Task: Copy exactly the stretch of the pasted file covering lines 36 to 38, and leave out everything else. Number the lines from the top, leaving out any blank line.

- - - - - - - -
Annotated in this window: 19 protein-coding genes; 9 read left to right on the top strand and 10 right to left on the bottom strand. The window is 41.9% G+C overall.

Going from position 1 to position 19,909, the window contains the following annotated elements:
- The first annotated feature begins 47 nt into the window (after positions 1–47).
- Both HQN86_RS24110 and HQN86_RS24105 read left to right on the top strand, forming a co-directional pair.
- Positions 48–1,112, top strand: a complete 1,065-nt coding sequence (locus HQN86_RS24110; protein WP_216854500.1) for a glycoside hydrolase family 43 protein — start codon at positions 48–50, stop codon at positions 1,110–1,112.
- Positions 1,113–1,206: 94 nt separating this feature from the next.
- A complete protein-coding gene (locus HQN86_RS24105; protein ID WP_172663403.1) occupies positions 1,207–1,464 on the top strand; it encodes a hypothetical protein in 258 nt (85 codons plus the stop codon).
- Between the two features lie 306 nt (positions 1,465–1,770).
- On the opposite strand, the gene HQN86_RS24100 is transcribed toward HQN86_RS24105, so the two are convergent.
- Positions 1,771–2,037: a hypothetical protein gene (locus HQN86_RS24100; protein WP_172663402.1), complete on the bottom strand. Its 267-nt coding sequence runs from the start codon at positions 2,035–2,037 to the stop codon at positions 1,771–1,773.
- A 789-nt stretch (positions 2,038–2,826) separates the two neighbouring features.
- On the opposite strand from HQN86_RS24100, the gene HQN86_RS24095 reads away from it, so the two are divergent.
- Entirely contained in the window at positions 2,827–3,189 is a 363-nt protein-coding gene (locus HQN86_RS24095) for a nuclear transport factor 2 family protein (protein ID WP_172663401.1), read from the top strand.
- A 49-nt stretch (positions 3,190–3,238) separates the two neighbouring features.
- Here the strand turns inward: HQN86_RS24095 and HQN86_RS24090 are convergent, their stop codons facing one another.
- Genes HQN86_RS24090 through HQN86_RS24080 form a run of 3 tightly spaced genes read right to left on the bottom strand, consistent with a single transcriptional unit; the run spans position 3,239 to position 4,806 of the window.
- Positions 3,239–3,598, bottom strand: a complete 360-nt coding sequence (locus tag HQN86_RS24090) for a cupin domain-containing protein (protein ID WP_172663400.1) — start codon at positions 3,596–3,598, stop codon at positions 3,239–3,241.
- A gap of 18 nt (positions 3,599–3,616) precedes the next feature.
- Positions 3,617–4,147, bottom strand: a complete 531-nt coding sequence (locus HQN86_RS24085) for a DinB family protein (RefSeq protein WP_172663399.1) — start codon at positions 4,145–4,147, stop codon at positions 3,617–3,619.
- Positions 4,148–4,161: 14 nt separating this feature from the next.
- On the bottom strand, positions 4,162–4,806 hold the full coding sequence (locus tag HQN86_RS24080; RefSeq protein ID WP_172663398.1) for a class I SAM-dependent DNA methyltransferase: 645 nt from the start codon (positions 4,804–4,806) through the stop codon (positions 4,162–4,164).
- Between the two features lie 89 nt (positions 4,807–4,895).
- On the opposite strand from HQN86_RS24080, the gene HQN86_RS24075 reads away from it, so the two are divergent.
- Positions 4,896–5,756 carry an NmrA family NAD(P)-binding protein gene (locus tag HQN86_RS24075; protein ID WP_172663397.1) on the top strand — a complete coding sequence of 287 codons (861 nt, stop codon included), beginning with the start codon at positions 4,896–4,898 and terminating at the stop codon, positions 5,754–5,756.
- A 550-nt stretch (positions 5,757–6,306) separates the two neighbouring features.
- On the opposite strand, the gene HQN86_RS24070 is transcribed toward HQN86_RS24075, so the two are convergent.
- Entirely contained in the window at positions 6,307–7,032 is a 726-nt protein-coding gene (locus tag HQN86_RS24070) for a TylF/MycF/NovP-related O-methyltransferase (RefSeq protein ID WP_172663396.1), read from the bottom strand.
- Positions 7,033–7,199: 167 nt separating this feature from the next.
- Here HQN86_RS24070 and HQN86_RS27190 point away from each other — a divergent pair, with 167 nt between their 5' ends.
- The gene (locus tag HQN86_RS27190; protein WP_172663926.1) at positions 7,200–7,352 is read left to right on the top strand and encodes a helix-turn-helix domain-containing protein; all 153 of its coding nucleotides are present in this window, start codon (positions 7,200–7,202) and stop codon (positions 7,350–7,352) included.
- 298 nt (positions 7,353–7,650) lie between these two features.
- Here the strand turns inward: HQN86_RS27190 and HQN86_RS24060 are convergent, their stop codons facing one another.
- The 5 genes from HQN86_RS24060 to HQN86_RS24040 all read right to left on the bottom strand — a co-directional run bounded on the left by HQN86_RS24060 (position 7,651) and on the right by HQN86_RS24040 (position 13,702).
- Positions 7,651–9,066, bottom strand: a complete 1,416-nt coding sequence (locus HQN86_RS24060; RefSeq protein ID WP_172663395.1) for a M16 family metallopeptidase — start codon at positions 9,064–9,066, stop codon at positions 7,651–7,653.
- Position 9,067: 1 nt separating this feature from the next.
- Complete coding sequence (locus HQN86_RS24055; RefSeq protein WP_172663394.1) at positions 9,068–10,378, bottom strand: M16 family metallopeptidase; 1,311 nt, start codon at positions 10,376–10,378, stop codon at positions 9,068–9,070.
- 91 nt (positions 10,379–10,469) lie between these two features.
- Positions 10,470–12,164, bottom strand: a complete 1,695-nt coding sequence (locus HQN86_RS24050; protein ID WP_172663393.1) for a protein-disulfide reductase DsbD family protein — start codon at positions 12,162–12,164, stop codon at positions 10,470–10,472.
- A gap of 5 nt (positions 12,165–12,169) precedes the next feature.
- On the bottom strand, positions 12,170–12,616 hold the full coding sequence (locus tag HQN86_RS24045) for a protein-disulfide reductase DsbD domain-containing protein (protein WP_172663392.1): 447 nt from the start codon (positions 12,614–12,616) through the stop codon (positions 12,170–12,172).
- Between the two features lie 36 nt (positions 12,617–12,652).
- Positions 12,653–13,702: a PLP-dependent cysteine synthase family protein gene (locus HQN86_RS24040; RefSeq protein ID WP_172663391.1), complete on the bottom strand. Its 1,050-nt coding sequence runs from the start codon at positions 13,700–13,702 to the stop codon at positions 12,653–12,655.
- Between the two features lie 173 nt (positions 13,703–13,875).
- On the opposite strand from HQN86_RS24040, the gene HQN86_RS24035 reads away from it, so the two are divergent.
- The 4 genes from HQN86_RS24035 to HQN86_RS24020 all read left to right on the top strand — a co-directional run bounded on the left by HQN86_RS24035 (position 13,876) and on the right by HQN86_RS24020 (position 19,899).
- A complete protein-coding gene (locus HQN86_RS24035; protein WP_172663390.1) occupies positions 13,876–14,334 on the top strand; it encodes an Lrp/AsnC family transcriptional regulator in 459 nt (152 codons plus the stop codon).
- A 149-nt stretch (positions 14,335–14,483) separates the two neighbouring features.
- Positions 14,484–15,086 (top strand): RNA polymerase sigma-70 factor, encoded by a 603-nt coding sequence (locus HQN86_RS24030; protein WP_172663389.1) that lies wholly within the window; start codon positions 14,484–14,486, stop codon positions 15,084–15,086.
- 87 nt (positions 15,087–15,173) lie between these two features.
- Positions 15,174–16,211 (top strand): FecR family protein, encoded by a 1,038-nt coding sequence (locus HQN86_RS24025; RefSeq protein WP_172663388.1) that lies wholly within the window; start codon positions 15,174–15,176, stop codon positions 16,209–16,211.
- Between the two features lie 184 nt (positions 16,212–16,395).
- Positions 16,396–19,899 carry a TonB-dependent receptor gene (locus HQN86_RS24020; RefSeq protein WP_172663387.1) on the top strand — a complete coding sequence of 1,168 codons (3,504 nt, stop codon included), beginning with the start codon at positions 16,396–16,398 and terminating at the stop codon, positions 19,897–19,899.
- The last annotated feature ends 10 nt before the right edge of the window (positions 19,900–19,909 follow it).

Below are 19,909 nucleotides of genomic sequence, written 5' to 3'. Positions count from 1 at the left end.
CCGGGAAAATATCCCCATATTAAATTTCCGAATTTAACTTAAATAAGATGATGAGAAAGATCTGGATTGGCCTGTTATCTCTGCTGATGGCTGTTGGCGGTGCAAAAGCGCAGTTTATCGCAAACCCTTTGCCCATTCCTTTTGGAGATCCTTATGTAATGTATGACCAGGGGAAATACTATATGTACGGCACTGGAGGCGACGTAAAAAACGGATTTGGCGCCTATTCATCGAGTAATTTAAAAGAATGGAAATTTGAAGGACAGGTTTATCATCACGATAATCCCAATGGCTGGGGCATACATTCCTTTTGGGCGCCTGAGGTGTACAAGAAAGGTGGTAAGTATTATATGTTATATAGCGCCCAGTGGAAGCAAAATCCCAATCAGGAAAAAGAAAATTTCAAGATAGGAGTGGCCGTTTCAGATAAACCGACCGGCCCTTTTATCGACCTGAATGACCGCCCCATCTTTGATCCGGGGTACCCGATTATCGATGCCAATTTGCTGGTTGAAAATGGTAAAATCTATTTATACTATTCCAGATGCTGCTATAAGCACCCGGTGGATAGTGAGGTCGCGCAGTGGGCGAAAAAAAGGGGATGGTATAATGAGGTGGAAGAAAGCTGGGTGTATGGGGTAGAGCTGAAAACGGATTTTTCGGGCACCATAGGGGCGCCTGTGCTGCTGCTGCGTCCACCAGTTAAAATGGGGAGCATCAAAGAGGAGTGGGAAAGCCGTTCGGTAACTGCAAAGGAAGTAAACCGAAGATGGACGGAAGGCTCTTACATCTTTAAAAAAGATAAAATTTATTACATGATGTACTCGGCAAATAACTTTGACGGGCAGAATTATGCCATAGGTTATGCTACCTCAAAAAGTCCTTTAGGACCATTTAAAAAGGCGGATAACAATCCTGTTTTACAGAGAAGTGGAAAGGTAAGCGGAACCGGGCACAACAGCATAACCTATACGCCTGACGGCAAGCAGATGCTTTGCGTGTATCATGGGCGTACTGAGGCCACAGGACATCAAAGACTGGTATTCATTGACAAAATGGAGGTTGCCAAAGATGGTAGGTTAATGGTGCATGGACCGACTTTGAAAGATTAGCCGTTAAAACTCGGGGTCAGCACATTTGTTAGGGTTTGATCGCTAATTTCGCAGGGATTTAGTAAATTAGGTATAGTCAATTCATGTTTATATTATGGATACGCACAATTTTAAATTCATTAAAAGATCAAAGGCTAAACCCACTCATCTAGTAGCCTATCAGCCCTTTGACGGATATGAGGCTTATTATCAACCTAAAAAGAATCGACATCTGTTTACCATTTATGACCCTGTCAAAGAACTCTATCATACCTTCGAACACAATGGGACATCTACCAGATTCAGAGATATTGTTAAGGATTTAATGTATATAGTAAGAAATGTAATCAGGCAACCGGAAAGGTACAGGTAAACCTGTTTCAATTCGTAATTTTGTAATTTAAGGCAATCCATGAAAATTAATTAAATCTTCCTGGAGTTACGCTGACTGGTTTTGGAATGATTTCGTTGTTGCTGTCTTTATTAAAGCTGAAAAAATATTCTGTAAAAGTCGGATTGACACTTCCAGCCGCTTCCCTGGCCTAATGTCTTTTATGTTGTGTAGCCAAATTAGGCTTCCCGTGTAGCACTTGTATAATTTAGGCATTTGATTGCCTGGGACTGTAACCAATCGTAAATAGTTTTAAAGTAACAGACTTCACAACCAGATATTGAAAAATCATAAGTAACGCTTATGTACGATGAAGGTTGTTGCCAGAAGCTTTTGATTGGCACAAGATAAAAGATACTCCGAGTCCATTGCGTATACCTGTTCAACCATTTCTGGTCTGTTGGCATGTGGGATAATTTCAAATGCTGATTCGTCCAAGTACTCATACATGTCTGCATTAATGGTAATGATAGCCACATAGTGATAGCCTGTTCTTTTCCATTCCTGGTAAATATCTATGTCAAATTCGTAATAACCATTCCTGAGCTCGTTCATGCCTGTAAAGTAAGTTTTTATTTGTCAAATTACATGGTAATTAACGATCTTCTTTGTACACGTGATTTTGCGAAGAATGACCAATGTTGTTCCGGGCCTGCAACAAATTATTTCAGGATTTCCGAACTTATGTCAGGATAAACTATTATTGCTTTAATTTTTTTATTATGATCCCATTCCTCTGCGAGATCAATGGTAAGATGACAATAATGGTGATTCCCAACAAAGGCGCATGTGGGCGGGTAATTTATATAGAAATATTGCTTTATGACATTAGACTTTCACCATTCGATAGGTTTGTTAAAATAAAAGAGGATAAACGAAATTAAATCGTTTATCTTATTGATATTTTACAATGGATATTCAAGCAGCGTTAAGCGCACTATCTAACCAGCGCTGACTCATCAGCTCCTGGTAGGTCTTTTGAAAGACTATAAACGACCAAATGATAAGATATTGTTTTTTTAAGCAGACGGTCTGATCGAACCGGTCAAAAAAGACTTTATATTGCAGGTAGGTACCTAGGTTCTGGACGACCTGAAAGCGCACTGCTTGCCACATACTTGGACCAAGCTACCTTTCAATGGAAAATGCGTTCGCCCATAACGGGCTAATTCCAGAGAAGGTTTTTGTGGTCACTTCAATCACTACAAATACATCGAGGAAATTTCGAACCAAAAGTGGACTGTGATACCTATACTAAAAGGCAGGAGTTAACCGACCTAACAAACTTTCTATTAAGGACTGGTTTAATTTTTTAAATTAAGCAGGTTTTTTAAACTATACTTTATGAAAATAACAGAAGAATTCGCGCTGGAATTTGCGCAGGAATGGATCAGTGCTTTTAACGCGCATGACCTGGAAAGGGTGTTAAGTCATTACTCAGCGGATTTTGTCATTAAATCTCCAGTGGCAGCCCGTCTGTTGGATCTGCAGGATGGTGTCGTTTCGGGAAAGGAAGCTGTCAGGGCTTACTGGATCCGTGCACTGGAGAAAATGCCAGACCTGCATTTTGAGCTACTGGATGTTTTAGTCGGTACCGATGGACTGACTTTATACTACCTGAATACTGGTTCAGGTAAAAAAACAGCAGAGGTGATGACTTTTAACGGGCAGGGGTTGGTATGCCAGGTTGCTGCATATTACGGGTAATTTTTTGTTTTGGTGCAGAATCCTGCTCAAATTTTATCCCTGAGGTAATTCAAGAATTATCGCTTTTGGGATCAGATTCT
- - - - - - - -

- Complete coding sequence (locus HQN86_RS24055; RefSeq protein WP_172663394.1) at positions 9,068–10,378, bottom strand: M16 family metallopeptidase; 1,311 nt, start codon at positions 10,376–10,378, stop codon at positions 9,068–9,070.
- 91 nt (positions 10,379–10,469) lie between these two features.
- Positions 10,470–12,164, bottom strand: a complete 1,695-nt coding sequence (locus HQN86_RS24050; protein ID WP_172663393.1) for a protein-disulfide reductase DsbD family protein — start codon at positions 12,162–12,164, stop codon at positions 10,470–10,472.